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Research article - Peer-reviewed, 2022

Alternative combinations of tillage practices and crop rotations can foster earthworm density and bioturbation

Torppa, Kaisa A.; Taylor, Astrid R.


Earthworms, which contribute to important soil functions, suffer from intensive agriculture. Their response depends among other things on the earthworm ecological group (anecic, endogeic, epigeic) and the combination of the applied farming practices. To advice on methodological adaptations that enhance earthworm-mediated soil functions, effects of different practices on earthworms need to be studied in concert. We investigated the effects of tillage intensity (conventional, reduced, no tillage) and crop rotation diversity (simple = wheat, barley; diverse = wheat, peas, oil seed rape) on earthworm density and community composition in a Swedish long-term experiment. Furthermore, we calculated annual earthworm bioturbation to quantify the effects of farming practices on earthworm functions. Total earthworm densities did not vary between the different tillage intensities, but were on average 58% higher in the diverse than in the simple crop rotation. The pattern was mainly due to the response of the most abundant endogeic earthworms, which were not affected by tillage intensity, but were nearly two times more abundant in the diverse than in the simple crop rotation. Densities of anecic earthworms were 17 times higher under no tillage than conventional tillage. Anecic earthworms also benefitted from a diversified crop rotation, but the response depended on tillage intensity. The level of bioturbation reflected the response of anecic earthworms, and was more than four times higher under no tillage, 549 g dw m(-2) year(-1), than under conventional tillage. We conclude that highest earthworm bioturbation is best achieved with no tillage. However, earthworm densities and potentially bioturbation can be increased also by a diversified crop rotation, when reducing tillage intensity is not feasible.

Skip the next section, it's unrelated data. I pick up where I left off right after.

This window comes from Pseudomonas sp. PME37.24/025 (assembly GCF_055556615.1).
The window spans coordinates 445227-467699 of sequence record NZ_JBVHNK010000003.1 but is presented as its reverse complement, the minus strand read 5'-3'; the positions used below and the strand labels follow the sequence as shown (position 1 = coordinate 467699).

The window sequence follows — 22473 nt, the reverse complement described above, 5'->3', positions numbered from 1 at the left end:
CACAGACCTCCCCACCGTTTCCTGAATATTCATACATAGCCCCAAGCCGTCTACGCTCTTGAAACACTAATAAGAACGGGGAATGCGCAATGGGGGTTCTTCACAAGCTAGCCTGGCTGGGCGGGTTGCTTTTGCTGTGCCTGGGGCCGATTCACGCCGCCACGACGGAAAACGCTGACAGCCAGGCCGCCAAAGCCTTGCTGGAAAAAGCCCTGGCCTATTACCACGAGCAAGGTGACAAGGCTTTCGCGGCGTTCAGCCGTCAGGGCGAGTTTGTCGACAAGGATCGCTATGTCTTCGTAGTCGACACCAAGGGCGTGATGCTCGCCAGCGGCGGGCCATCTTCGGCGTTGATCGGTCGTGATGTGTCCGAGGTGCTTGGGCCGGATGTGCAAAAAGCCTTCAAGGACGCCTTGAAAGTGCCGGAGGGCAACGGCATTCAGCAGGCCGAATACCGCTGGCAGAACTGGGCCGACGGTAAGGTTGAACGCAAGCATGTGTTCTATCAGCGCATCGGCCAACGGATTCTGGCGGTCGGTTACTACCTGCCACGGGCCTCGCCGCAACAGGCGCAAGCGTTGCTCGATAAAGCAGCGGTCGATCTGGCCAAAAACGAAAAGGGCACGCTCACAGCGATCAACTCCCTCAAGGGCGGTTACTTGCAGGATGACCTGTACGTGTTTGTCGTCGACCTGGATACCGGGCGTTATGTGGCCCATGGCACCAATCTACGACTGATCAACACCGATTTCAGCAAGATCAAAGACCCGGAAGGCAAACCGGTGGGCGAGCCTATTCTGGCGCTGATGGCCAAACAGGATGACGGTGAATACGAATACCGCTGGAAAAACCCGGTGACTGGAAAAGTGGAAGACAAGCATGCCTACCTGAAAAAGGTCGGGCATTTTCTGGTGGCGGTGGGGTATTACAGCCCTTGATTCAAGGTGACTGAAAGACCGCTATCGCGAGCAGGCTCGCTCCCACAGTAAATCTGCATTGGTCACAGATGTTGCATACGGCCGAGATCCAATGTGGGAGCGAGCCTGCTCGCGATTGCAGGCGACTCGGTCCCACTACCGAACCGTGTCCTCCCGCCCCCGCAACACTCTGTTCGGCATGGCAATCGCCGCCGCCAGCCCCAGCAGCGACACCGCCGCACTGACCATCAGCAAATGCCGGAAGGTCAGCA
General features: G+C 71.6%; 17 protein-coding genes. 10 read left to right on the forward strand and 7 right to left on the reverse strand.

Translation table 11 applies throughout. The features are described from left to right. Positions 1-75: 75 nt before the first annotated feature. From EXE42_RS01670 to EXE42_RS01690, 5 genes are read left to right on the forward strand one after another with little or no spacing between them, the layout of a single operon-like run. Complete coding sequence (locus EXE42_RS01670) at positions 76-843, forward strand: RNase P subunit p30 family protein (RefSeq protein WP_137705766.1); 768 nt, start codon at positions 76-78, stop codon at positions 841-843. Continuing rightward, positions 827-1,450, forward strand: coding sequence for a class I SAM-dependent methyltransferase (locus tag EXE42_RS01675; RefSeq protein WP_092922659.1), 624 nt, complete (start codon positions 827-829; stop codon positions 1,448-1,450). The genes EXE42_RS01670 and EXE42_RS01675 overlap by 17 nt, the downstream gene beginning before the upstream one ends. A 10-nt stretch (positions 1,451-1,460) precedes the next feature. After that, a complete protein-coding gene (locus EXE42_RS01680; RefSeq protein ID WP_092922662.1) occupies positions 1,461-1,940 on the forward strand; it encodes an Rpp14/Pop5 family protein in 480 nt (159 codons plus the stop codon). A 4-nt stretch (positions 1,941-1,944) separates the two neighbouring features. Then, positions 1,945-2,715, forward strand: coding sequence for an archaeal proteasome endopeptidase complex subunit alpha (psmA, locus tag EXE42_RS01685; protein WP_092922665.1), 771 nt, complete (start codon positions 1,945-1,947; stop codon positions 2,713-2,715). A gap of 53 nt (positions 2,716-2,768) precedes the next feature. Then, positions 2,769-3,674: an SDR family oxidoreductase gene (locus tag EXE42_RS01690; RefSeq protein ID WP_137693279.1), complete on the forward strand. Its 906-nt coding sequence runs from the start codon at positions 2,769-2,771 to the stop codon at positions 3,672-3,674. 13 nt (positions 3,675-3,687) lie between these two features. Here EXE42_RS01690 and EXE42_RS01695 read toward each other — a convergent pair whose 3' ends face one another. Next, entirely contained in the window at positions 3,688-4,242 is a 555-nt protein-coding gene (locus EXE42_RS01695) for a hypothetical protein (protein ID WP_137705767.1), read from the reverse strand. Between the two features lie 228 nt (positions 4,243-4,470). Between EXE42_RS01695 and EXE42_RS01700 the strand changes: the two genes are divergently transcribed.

Direct sowing; Ecological intensification; Lumbricidae; Moldboard ploughing; Sustainable agriculture

Published in

Applied Soil Ecology
2022, Volume: 175, article number: 104460
Publisher: ELSEVIER

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    • Sustainable Development Goals

      SDG2 Zero hunger

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      Soil Science

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